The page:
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George Hayward, one of 399 convicts transported on the Moffatt, 05 May 1836
Name, Aliases & Gender
Birth, Occupation & Death
|Date of Birth:
|Date of Death:
||28th October, 1878
life span was 61 years*
* Median life span based on contributions
Conviction & Transportation
Sentenced to Life
||Suffolk Quarter Session
5th May, 1836
31st August, 1836
|Place of arrival
||New South Wales
Travelled with 399 other convicts
||Australian Joint Copying Project. Microfilm Roll 90, Class and Piece Number HO11/10, Page Number 273 (139)
||This record is one of the entries in the British convict transportation registers 1787-1867 database compiled by State Library of Queensland from British Home Office (HO) records which are available on microfilm as part of the Australian Joint Copying Project.
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Brian Hayward on 20th December, 2011 wrote:
George was baptised at a village called Mellis in Suffolk on 22nd November 1807 and his parents were Isaac and Rebecca Howard. His father, Isaac, died in 1814, and it would appear that the family moved to an adjacent village called Gislingham in Suffolk. Thereafter his surname is consistently recorded as Hayward in Suffolk. In Australia his surname was mainly recorded as Hayward, but occasionally also as Haywood or Heyward.
On 19th April 1830 George Hayward married Mary Kent at Gislingham and there were three children, Mary (1831), William (1834) and George (1836).
At the Ipswich adjourned Quarter Sessions on Saturday 12th March 1836, George Hayward was convicted of sacrilege, for breaking into and entering the Parish Church at Thwaite, and also the Parish Church at Wickham Skeith, and stealing communion plate and other articles and he was sentenced to be transported for life. He was transported to New South Wales, Australia in the ship Moffat which arrived in Sydney on 30th August 1836. The printed Indent of the convicts on the Moffat recorded that George was 27 years old, he could read and write, he was a protestant, married with two sons and one daughter, and his trade was given as a shoemaker (tolerable). He was described as being five feet five and three quarters inches tall, with a ruddy and pock pitted complex brown hair and grey eyes. It was recorded that he had a small scar on the back of his right hand, and a scar on the back of the little finger of his left hand.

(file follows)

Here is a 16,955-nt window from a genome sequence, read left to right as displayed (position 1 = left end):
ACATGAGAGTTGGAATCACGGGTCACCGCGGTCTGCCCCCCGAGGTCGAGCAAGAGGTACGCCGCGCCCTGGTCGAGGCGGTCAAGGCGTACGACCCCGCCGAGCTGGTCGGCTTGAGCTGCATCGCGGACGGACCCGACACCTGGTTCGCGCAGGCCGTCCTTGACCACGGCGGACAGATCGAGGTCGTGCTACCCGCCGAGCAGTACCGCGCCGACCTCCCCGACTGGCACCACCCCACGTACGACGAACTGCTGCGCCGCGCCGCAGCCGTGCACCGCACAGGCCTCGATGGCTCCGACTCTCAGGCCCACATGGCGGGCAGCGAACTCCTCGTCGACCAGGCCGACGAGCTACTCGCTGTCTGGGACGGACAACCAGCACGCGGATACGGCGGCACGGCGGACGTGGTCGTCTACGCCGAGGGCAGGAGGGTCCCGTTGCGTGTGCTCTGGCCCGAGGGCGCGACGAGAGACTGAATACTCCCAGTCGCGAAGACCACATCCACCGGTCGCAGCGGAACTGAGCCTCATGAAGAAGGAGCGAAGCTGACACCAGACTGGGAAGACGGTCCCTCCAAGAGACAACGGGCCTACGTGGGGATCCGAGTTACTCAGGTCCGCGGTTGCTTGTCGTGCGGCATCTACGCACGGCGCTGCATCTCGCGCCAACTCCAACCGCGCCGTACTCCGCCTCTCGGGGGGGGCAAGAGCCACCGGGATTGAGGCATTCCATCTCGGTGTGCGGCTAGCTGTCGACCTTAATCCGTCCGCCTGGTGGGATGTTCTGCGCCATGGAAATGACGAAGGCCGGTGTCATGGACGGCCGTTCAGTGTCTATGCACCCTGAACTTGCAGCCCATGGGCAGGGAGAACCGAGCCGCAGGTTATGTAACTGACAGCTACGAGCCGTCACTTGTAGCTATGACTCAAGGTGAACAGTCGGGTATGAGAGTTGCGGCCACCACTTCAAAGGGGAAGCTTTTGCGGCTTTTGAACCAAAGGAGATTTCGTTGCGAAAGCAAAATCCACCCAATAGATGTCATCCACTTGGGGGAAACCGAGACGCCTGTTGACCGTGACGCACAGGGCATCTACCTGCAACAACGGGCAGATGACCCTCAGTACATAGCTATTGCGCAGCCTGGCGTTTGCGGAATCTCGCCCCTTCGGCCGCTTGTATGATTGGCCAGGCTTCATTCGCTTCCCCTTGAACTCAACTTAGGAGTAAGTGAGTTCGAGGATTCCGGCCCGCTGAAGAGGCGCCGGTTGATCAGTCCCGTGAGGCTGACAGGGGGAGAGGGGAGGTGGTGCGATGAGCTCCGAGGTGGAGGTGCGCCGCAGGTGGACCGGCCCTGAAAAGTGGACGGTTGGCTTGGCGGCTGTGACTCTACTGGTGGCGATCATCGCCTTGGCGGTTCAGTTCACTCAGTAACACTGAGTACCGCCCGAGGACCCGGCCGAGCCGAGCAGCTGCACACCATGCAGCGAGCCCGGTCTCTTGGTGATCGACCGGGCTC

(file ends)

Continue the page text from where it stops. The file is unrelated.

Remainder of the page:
On 14th October 1845 George Hayward was granted a ticket of leave which secured his freedom from compulsory labour, subject to periodic reports to the police and an obligation to reside in the District of Windsor, New South Wales. On 19th January 1850 George Hayward was granted a conditional pardon which allowed him to work and live where he pleased providing he did not leave the Colony.
George had a relationship with an Ellen Ferguson (maiden name Smith). The children of the relationship were Thomas (1846 approx), George (1847), Jane (1849), Mary J (1850), James Joseph (1852) before George married Ellen in Sydney in 1853. Further children were William (1854), John (1855), Elizabeth (1858), Ellen (1860), Rebecca (1862), Agnes (1865) and Isaac (1867). George Hayward was a shoemaker and boot maker. Ellen Hayward the wife of George Hayward died on 7th September 1875 at George Street, Windsor. George Hayward died on 28th October 1878 and was buried in the St Matthew Anglican Cemetery, Windsor. His age at death was recorded as 71 years.
Of the family left behind in England, his first wife Mary died at the Union Workhouse in Eye, Suffolk in 1884. His daughter Mary married James Hayward in Wickham Skeith in 1853 and there were four children Maurice (1853), Frances Mary (1856), George James (1855) and Alfred James (1860) all at Wickham Skeith, where Mary died in 1862. His son William died in 1835 and his son George died in 1839.
Convict Changes History
Brian Hayward on 20th December, 2011 made the following changes:
date of death 1878-10-28, gender m